The Minister of Environment and Energy, Kostis Hatzidakis, spoke extensively about the grant program for the purchase of electric vehicles while speaking on ANT1‘s “Morning Types” show.
He stressed that the subsidy by the state is reduced on average by about 25%, compared to their current price.
“We are not going to finance the purchase of an electric car, but mainly scooters and electric bicycles, as the proportional subsidy rates, at their price, are 15%, 20% and 40%, respectively,” he said.
Regarding electric car chargers, the Minister of Environment said that there are commitments from the concessionaires to cover all national roads, while there will be coverage in ports and other key points. Municipalities must by March 2021 to have taken the initiative and car importers have pledged to develop 1,200 electric car chargers in various parts of the country.
At the same time, Hatzidakis noted that there is provision for similar facilities in the new buildings, as well as simplification of the procedures for placing charging points in existing buildings.
Regarding old imported used cars, ie Euro 1, Euro 2 and Euro 3 cars, Hatzidakis said that their import is prohibited, while if someone buys a vehicle over 12 years old (Euro 4), to bring it to Greece will incur an environmental fee of 4,000 euros.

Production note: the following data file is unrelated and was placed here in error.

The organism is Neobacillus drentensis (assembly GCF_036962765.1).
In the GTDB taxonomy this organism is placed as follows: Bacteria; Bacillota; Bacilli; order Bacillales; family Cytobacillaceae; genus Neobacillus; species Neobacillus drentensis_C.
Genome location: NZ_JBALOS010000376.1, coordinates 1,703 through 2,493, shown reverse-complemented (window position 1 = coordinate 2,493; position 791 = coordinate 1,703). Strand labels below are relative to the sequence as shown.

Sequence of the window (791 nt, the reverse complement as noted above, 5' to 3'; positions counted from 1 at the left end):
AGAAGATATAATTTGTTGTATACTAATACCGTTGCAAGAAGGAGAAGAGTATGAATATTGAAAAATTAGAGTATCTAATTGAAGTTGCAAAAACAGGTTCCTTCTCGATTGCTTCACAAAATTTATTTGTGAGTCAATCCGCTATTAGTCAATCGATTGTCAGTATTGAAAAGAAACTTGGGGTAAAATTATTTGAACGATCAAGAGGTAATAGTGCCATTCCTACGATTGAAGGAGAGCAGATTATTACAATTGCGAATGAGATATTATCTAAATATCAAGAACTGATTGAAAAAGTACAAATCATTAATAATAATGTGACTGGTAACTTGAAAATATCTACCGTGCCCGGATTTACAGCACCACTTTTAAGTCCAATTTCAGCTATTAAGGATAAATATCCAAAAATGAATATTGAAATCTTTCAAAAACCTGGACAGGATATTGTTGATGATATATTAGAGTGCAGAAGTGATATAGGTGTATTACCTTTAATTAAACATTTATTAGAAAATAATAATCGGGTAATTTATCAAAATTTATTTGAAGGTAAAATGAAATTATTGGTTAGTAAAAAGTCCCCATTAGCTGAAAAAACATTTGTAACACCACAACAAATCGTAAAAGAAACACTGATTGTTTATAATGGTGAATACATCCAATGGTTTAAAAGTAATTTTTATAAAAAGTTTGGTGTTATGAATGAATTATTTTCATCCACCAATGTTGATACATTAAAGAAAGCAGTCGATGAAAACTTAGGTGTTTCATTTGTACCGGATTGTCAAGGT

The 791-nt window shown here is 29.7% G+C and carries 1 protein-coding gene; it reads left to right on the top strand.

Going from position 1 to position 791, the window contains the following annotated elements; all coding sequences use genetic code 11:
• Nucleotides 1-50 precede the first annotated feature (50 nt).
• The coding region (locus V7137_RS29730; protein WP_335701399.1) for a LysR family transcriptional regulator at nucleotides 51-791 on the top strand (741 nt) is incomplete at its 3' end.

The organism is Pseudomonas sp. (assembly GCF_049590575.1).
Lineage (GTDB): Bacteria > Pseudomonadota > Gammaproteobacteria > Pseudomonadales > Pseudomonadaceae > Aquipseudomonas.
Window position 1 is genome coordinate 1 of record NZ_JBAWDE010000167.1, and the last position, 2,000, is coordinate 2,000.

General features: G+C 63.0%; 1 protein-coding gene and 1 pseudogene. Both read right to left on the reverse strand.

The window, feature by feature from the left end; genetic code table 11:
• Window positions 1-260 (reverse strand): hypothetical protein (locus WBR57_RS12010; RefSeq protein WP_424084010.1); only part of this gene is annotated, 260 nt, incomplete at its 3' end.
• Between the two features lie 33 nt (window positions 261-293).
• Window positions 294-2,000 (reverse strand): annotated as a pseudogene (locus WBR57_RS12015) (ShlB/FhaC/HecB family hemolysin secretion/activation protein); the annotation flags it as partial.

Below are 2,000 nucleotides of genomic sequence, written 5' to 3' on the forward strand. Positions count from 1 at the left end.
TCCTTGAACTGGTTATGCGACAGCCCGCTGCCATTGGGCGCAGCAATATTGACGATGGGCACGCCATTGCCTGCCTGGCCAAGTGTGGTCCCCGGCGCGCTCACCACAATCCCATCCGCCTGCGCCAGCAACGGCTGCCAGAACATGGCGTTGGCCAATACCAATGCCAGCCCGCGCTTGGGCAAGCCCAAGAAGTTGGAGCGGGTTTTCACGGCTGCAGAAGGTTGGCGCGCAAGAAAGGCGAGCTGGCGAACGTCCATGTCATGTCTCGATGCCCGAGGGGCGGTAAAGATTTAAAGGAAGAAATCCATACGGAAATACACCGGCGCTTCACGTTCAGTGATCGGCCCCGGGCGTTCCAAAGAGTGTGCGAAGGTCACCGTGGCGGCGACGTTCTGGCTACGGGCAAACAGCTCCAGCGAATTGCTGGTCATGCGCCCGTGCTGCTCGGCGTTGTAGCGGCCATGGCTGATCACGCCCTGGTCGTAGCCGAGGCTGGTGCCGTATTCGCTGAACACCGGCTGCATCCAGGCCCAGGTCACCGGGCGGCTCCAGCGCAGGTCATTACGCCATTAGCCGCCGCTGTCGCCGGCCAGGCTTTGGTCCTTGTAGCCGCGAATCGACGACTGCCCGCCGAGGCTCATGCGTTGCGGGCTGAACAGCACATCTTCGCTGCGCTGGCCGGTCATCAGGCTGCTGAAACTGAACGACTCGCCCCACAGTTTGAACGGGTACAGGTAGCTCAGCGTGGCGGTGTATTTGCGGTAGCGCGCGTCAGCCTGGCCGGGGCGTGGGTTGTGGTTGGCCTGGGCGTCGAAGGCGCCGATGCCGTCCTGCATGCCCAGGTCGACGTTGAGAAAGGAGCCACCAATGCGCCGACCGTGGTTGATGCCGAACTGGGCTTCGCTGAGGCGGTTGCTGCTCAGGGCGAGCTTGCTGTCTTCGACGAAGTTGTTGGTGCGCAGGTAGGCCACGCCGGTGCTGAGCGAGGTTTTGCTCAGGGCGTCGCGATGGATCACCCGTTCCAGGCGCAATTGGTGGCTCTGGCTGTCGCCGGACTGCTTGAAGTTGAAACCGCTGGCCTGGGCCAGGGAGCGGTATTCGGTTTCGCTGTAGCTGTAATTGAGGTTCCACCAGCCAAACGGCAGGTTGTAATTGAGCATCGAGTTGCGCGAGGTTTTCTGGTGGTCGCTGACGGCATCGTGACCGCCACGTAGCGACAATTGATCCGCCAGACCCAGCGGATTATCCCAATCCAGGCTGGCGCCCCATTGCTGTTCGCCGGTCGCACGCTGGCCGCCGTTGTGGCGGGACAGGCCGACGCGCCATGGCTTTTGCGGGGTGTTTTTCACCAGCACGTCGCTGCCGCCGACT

In 2019, Greece had just 115 charging points, of which only 6 had fast chargers. In comparison the Netherlands had 83,196 charging points, Germany 37,405 and France 34,558.
The Netherlands also have the highest number of charging points per 1,000 inhabitants (4.8) followed by Norway (4.5) and Luxembourg (1.9).
Among the 22 European countries studied by LeasePlan, Greece is deemed second to last in its readiness to use electric cars, slightly ahead of only Poland.
With this new initiative, Greece is likely to improve its ranking dramatically as it continues to move towards Green Energy that is yet to be fully tapped into, especially as Greece has huge solar, hydro and wind energy potential.